The inability of women to be priests fits with a general theme of the Law: a lot more responsibilities are placed on men. For instance, while a number of religious festivals require the attendance of men they do not require the attendance of women (Exodus 23:17). This may be a benefit (fewer obligations), an insult (no one expects sheep to attend festivals either), or a statement of the reality of women’s lives and their ability to travel with young children in tow.
When ceremonial life is discussed one thing that often comes up is the amount of time a woman spends ceremonially unclean. Women are rendered unclean by childbirth (Leviticus 12) and menstruation (Leviticus 15:19-22). The time a woman is rendered unclean by childbirth is doubled if she gave birth to a daughter. While these regulations are onerous they are also part of a general theme that expelling body fluids is an unclean activity (Leviticus 15). For instance, a woman is also made unclean by having sex with her husband. However, she is made unclean because he is made unclean by emitting body fluids and these fluids come in contact with her (Leviticus 15:18).
Could women own property? One useful source, that is perhaps surprising to evangelicals accustomed to seeing it used (or misused) for other purposes, is Proverbs 31. The woman described here is clearly an upper-class woman (she has servants). However, she is also depicted buying property (a field) and selling mercantile goods (cloth). The ability to own property and make one’s own living is an important right. The fact that this is assumed of a women in this proverb suggests that it is one that women in ancient Israel enjoyed.
Additionally, in Numbers 27 a law is established that daughters can inherit property if there are no sons, although, because the husband’s clan would gain title to the property, daughters who inherit must marry within their own clan (Numbers 36). Originally I was going to add to this an ostracon concerning the disposition of the property of a man with a surviving wife but this ostracon and its more famous twin have now been shown to be fraudulent.
Of course, the idea of a single, independent woman working her own farm is anachronistic. Most people in the Iron Age in any society lived in groups out of necessity. Most of these groups also contained armed members for protection which almost inevitably meant men. This also brings up another important point related to the ownership of property: while women could buy, sell, and make a living they seem more limited in what jobs they could do. The story of Ruth is useful in this regard. While Ruth is consistently depicted as resourceful and a number of other virtues her options for decent work appear limited to gleaning, a short step away from begging. Without a house, a loom, and some starter money she cannot copy the Proverbs 31 woman and start a cloth business. Were this story about a landless man we would expect him to hire himself out to a local farmer or tradesman.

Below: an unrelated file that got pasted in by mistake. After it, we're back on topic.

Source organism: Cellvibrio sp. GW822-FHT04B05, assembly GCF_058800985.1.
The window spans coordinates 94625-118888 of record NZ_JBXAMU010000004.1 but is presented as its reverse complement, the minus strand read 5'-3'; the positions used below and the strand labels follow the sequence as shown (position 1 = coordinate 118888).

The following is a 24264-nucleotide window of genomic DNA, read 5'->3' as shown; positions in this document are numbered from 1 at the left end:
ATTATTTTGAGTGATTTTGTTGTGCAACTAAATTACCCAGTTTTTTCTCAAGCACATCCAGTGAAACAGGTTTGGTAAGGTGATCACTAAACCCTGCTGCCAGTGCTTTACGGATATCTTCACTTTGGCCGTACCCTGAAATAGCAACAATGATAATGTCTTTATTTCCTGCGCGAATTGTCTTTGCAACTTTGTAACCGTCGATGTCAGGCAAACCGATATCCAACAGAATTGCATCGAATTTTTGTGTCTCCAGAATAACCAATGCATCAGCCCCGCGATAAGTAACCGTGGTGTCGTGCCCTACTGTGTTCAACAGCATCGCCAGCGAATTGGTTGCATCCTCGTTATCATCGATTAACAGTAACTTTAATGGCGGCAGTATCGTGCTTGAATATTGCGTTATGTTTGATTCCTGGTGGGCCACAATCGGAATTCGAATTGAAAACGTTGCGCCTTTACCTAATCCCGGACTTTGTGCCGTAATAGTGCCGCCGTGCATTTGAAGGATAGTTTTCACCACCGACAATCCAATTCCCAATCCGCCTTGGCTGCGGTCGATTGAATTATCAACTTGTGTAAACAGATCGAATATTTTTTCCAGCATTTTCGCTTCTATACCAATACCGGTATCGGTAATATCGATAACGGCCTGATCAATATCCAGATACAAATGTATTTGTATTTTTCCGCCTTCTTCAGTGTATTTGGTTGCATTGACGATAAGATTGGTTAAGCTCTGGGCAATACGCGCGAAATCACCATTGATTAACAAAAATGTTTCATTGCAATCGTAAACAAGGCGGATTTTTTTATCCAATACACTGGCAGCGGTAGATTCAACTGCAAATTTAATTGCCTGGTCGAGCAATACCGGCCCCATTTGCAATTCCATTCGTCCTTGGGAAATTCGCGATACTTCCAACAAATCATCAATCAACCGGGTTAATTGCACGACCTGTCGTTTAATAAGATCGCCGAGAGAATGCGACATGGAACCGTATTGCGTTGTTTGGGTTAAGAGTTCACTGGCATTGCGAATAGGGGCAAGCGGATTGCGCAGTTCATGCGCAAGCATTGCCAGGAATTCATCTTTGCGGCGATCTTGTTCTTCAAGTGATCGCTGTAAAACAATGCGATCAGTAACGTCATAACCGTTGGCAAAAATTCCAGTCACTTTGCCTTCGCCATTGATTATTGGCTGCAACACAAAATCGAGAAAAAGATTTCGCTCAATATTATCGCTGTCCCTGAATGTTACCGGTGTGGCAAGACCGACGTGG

Women as Property
Throughout much of the ancient world both men and women could be sold as property. Israel is no exception. However, Israel bans particular types of sale. In Exodus 21:7-11 rules are laid down about selling female slaves. The main point of these rules appears to be to ban selling women as prostitutes. A man who buys a female slave may buy her as a wife for himself or for his son but he may not re-sell her. If he is unhappy with her he must let her be redeemed. In addition, the woman cannot be shared amongst male members of the family or cut off from support. This stance against prostitution is stated more clearly in Leviticus 19:29 which specifically bans men selling their daughters as prostitutes and cites the woman’s honor as one reason to avoid this. Deuteronomy 23:17 bans the practice of cult prostitution specifically. This is probably necessary as Hebrew uses entirely separate words for regular prostitutes and cult prostitutes indicating that these two roles may not have been considered similar. Despite this, prostitution certainly did occur in Israel. A number of passages mention prostitutes including Solomon’s famous verdict about a disputed child (1 Kings 3:16-28) and Hosea’s famous marriage (Hosea 1:2) and the practice does seem inevitable in city-building societies. Interestingly, Hosea 4:13-14 mentions the practice and promises even-handed justice: God will not punish unfaithful women since the men are visiting prostitutes!
Social Status for Women